Advocating for the Under-Fish

January 12, 2023 § 1 Comment

Today, I’m highlighting another 2022 picture book that, had it released earlier, would have made my Gift Guide, because it’s that good. It also boasts one of the most genuine classroom settings I’ve seen in awhile, a story that not only speaks to a love of learning and the benefits of independent research projects, but honors the creative minds that go against the grain, that don’t conform to the traditional norms that the school day demands.

In other words, if you love Andrea Beaty’s “Questioneers” series—and who doesn’t, with favorites like Iggy Peck Architect and Aaron Slater Illustrator—then Agatha May and the Anglerfish (ages 4-8), co-written by Jessie Ann Foley and Nora Morrison, and illustrated by Mika Song, will be a sure-fire hit. Did I mention the story rhymes, too? And that it’s packed with fascinating factoids woven seamlessly into said rhyme?

If you’ve been hanging around here for awhile, you’ll know that I have a soft spot for books with neurodiverse characters. There was a time when I sent a child off to school and steeled myself for the emails to follow: He had a hard day. He wouldn’t participate. He threw his paper across the room. He threw his paper at a classmate. He refused to help during cleanup. My child wasn’t exactly like Agatha May, whose cubby is a mess and whose hands are perennially stained with charcoal, who chews gum when she’s not supposed to and delights in her smelly lunches. But he was judged the same way Agatha May is, with eye rolls from kids and frustrated tones from teachers. Agatha May isn’t given any labels in the book, but it’s fair to say that her brain works a little differently than those of her classmates.

But what an amazing brain it is! Agatha May is a dreamer, yes, but she’s also passionate about her interests—especially those that, like her, aren’t conventional. She’s focused and attentive when allowed to pursue these interests, leaving no stone unturned. Her vocabulary is astounding. She might seem like a loner, but she yearns for connection and lights up when praised.

Curious. Determined. Hardworking. Resourceful. Proud. What we discover over the course of this story is that Agatha May, the girl without any of the “merit points” distributed by her teacher and coveted by her classmates, actually embodies everything we want our children to be. She just doesn’t look the part.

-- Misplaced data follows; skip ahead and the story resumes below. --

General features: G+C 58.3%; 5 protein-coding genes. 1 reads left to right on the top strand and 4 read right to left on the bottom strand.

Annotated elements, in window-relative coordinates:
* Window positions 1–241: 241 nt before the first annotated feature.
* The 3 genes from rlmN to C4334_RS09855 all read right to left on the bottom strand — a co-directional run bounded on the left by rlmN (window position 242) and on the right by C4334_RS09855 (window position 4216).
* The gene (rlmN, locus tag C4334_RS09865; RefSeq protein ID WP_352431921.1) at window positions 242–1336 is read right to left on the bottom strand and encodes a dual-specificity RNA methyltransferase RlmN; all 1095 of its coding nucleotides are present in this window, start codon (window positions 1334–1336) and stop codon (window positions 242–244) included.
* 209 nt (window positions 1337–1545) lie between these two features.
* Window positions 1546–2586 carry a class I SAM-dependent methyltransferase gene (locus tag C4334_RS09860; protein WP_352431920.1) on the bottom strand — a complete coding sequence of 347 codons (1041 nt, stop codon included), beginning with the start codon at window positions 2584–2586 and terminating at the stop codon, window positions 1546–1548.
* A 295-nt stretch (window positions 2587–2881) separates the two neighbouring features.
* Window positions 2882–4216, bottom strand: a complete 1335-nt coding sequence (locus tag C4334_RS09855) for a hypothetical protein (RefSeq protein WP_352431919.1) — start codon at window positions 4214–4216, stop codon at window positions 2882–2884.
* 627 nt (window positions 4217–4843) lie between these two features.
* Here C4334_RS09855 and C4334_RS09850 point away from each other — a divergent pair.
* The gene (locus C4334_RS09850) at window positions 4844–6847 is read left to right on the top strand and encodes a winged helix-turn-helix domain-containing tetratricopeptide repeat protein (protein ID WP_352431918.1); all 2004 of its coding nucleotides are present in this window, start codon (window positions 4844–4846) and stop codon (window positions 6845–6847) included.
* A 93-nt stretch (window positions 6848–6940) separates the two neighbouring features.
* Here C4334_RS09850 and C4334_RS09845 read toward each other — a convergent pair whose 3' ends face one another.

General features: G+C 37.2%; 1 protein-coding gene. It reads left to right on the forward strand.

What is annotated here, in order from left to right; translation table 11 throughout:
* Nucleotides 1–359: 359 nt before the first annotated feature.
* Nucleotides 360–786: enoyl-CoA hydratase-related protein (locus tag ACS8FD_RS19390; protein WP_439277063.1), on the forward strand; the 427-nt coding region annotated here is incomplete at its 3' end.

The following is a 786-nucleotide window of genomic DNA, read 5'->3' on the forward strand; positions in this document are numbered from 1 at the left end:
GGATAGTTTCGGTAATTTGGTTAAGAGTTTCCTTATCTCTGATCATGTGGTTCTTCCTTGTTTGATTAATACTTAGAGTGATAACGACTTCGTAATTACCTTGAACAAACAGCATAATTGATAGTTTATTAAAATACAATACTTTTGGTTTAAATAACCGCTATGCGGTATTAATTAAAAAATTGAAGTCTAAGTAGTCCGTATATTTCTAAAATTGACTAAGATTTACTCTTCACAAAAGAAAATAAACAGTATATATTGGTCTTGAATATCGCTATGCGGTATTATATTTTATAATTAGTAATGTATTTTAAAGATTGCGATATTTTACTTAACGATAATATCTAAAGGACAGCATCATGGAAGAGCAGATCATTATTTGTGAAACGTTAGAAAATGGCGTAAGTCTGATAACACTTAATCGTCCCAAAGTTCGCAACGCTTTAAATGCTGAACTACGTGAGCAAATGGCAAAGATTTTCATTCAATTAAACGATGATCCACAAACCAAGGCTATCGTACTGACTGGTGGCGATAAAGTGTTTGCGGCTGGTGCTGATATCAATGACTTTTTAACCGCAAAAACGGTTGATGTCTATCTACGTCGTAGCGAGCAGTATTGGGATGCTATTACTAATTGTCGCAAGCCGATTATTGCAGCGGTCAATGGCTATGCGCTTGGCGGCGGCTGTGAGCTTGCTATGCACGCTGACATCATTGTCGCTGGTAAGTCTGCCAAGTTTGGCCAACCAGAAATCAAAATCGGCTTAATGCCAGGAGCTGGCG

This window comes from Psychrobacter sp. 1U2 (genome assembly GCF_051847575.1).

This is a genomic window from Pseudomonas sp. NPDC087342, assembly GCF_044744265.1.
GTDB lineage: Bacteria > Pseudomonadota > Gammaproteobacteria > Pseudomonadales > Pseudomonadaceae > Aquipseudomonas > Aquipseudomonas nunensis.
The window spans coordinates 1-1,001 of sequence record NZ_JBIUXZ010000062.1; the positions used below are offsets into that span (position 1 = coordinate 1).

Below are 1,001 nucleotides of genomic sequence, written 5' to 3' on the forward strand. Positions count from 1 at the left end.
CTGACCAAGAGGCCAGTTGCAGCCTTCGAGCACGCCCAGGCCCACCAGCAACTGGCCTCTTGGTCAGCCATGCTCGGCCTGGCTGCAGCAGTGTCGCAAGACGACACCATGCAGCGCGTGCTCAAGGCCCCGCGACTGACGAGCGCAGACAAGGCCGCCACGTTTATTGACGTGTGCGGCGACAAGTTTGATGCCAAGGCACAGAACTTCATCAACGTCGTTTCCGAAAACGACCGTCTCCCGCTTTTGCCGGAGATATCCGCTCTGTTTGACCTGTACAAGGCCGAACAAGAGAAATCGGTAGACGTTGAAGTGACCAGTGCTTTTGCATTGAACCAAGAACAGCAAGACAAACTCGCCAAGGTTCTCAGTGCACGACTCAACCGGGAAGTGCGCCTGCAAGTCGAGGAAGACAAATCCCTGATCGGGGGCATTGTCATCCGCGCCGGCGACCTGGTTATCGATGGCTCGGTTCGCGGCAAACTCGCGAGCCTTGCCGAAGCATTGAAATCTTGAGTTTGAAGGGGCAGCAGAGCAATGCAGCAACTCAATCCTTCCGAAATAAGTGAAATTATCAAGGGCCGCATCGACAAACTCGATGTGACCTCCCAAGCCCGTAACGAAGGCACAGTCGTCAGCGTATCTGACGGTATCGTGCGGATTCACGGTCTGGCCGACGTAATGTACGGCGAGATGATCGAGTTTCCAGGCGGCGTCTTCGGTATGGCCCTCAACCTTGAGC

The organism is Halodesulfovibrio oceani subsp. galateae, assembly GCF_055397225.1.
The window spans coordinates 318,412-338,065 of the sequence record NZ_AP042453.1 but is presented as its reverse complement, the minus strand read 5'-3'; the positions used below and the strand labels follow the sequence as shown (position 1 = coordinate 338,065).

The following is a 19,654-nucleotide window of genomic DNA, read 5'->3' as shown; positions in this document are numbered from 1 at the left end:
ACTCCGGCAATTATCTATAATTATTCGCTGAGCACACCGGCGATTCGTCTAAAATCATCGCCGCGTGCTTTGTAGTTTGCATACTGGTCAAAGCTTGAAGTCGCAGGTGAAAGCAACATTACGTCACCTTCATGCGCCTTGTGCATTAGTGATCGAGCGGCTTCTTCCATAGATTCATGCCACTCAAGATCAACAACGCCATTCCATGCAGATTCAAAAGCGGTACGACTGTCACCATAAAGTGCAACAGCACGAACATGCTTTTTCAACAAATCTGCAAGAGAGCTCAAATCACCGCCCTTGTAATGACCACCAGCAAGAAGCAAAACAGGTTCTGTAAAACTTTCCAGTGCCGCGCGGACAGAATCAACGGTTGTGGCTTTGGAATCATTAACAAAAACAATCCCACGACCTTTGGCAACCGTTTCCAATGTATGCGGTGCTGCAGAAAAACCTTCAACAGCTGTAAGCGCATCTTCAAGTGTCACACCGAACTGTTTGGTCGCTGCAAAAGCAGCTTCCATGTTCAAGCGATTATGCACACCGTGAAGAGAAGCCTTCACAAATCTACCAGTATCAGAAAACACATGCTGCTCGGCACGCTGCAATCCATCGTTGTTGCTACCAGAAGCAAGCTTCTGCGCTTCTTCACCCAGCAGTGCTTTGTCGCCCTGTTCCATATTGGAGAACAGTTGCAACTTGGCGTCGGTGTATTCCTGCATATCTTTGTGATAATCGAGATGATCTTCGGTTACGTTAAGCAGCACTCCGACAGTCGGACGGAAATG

One rainy morning

in science room ten,

Mrs. Marino cried:

“Pick up your pens!

“Children,” she said,

“we have spent the last week

exploring the world

of the wet salty deep!

“The Arctic! The Pacific!

The Atlantic wild way!

The—are you chewing gum,

Miss Agatha May?[”]

We get the impression that Agatha May’s behavior is a frequent source of interruption in science room ten, whether it’s because she has forgotten to spit out her gum, is daydreaming instead of listening, or is breaking into her lunch—a potent cod sandwich—in the middle of class. Agatha May responds to these admonishments with what appears to be her two signature classroom expressions: scowling or bewildered.

Mrs. Marino lays out a new assignment: each student must choose a water creature to research, then present their findings to the class. No two children may choose the same sea dweller, and the picking order will be decided by the number of “merit points” each student has. Those with track records of good behavior will choose first.

As Agatha listened, the tears gathered fast.

She had NO merit points! Her turn would be last!

She was tardy and dreamy, her interests were odd,

her fingers were charcoaled, her breath smelled like cod!

Agatha May watches as, one by one, all the popular sea creatures are snatched up, from the narwhal to the dolphin to the octopus. But then something happens—“something wondrous and strange!” Agatha May’s turn arrives, and her favorite fish is still unclaimed!